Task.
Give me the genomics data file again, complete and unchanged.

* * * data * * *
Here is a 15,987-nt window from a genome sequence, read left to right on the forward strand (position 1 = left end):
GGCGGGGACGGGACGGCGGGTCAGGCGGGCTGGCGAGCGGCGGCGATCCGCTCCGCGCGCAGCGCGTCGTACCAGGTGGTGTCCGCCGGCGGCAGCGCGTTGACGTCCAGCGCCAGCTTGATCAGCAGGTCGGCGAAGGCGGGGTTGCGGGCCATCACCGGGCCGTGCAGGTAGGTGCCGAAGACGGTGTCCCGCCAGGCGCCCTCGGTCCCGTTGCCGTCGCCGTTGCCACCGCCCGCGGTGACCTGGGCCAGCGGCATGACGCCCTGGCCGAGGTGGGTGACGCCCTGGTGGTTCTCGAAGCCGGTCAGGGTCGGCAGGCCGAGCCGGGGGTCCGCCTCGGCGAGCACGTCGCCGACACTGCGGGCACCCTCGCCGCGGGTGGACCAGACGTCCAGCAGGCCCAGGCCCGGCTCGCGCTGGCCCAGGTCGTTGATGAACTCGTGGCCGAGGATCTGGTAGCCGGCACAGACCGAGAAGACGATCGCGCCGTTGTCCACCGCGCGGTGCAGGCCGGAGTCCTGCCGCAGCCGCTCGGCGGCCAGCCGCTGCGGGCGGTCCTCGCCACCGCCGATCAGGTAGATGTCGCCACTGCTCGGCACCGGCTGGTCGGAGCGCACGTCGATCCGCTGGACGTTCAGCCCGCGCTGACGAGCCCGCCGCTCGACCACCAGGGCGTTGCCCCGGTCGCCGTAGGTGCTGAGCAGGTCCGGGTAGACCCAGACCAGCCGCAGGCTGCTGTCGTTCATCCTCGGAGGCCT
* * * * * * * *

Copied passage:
Here is a 15,987-nt window from a genome sequence, read left to right on the forward strand (position 1 = left end):
GGCGGGGACGGGACGGCGGGTCAGGCGGGCTGGCGAGCGGCGGCGATCCGCTCCGCGCGCAGCGCGTCGTACCAGGTGGTGTCCGCCGGCGGCAGCGCGTTGACGTCCAGCGCCAGCTTGATCAGCAGGTCGGCGAAGGCGGGGTTGCGGGCCATCACCGGGCCGTGCAGGTAGGTGCCGAAGACGGTGTCCCGCCAGGCGCCCTCGGTCCCGTTGCCGTCGCCGTTGCCACCGCCCGCGGTGACCTGGGCCAGCGGCATGACGCCCTGGCCGAGGTGGGTGACGCCCTGGTGGTTCTCGAAGCCGGTCAGGGTCGGCAGGCCGAGCCGGGGGTCCGCCTCGGCGAGCACGTCGCCGACACTGCGGGCACCCTCGCCGCGGGTGGACCAGACGTCCAGCAGGCCCAGGCCCGGCTCGCGCTGGCCCAGGTCGTTGATGAACTCGTGGCCGAGGATCTGGTAGCCGGCACAGACCGAGAAGACGATCGCGCCGTTGTCCACCGCGCGGTGCAGGCCGGAGTCCTGCCGCAGCCGCTCGGCGGCCAGCCGCTGCGGGCGGTCCTCGCCACCGCCGATCAGGTAGATGTCGCCACTGCTCGGCACCGGCTGGTCGGAGCGCACGTCGATCCGCTGGACGTTCAGCCCGCGCTGACGAGCCCGCCGCTCGACCACCAGGGCGTTGCCCCGGTCGCCGTAGGTGCTGAGCAGGTCCGGGTAGACCCAGACCAGCCGCAGGCTGCTGTCGTTCATCCTCGGAGGCCT